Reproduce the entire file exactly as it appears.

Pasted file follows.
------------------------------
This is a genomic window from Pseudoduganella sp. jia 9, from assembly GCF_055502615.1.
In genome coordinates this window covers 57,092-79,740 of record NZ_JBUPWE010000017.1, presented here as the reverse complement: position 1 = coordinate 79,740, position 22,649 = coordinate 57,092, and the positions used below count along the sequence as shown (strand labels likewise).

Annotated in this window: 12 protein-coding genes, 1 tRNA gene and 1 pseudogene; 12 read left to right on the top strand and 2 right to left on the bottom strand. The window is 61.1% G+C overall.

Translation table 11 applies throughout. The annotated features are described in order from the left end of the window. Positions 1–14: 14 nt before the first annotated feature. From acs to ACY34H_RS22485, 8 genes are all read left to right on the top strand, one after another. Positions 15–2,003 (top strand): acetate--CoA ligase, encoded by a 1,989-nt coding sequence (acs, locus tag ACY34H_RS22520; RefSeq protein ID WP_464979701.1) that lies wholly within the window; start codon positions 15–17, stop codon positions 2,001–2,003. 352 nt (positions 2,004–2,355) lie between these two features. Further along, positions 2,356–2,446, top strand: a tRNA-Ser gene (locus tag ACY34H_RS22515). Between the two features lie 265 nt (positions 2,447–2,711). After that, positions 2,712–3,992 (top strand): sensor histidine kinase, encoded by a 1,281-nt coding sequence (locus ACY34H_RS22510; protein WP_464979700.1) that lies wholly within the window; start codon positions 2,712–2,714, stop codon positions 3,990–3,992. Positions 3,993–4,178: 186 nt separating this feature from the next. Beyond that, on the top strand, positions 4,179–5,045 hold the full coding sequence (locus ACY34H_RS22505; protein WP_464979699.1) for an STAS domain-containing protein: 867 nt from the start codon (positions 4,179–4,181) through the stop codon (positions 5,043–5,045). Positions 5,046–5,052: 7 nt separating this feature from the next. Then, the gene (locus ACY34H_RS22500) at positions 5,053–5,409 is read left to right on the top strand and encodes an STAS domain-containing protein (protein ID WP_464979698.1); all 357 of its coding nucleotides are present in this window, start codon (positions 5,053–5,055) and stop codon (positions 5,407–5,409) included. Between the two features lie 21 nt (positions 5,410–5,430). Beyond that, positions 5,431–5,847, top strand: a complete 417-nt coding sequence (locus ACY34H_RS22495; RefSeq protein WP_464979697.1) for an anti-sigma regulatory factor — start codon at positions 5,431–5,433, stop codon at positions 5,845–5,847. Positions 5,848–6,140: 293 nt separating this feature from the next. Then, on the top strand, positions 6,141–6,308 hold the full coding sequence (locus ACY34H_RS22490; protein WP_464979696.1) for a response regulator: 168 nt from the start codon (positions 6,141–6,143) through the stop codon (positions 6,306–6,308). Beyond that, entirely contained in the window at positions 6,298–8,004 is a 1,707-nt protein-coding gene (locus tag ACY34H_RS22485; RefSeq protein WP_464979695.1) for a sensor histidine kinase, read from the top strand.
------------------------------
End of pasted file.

This is a genomic window from Pseudoduganella sp. jia 9, from assembly GCF_055502615.1.
In genome coordinates this window covers 57,092-79,740 of record NZ_JBUPWE010000017.1, presented here as the reverse complement: position 1 = coordinate 79,740, position 22,649 = coordinate 57,092, and the positions used below count along the sequence as shown (strand labels likewise).

Annotated in this window: 12 protein-coding genes, 1 tRNA gene and 1 pseudogene; 12 read left to right on the top strand and 2 right to left on the bottom strand. The window is 61.1% G+C overall.

Translation table 11 applies throughout. The annotated features are described in order from the left end of the window. Positions 1–14: 14 nt before the first annotated feature. From acs to ACY34H_RS22485, 8 genes are all read left to right on the top strand, one after another. Positions 15–2,003 (top strand): acetate--CoA ligase, encoded by a 1,989-nt coding sequence (acs, locus tag ACY34H_RS22520; RefSeq protein ID WP_464979701.1) that lies wholly within the window; start codon positions 15–17, stop codon positions 2,001–2,003. 352 nt (positions 2,004–2,355) lie between these two features. Further along, positions 2,356–2,446, top strand: a tRNA-Ser gene (locus tag ACY34H_RS22515). Between the two features lie 265 nt (positions 2,447–2,711). After that, positions 2,712–3,992 (top strand): sensor histidine kinase, encoded by a 1,281-nt coding sequence (locus ACY34H_RS22510; protein WP_464979700.1) that lies wholly within the window; start codon positions 2,712–2,714, stop codon positions 3,990–3,992. Positions 3,993–4,178: 186 nt separating this feature from the next. Beyond that, on the top strand, positions 4,179–5,045 hold the full coding sequence (locus ACY34H_RS22505; protein WP_464979699.1) for an STAS domain-containing protein: 867 nt from the start codon (positions 4,179–4,181) through the stop codon (positions 5,043–5,045). Positions 5,046–5,052: 7 nt separating this feature from the next. Then, the gene (locus ACY34H_RS22500) at positions 5,053–5,409 is read left to right on the top strand and encodes an STAS domain-containing protein (protein ID WP_464979698.1); all 357 of its coding nucleotides are present in this window, start codon (positions 5,053–5,055) and stop codon (positions 5,407–5,409) included. Between the two features lie 21 nt (positions 5,410–5,430). Beyond that, positions 5,431–5,847, top strand: a complete 417-nt coding sequence (locus ACY34H_RS22495; RefSeq protein WP_464979697.1) for an anti-sigma regulatory factor — start codon at positions 5,431–5,433, stop codon at positions 5,845–5,847. Positions 5,848–6,140: 293 nt separating this feature from the next. Then, on the top strand, positions 6,141–6,308 hold the full coding sequence (locus ACY34H_RS22490; protein WP_464979696.1) for a response regulator: 168 nt from the start codon (positions 6,141–6,143) through the stop codon (positions 6,306–6,308). Beyond that, entirely contained in the window at positions 6,298–8,004 is a 1,707-nt protein-coding gene (locus tag ACY34H_RS22485; RefSeq protein WP_464979695.1) for a sensor histidine kinase, read from the top strand.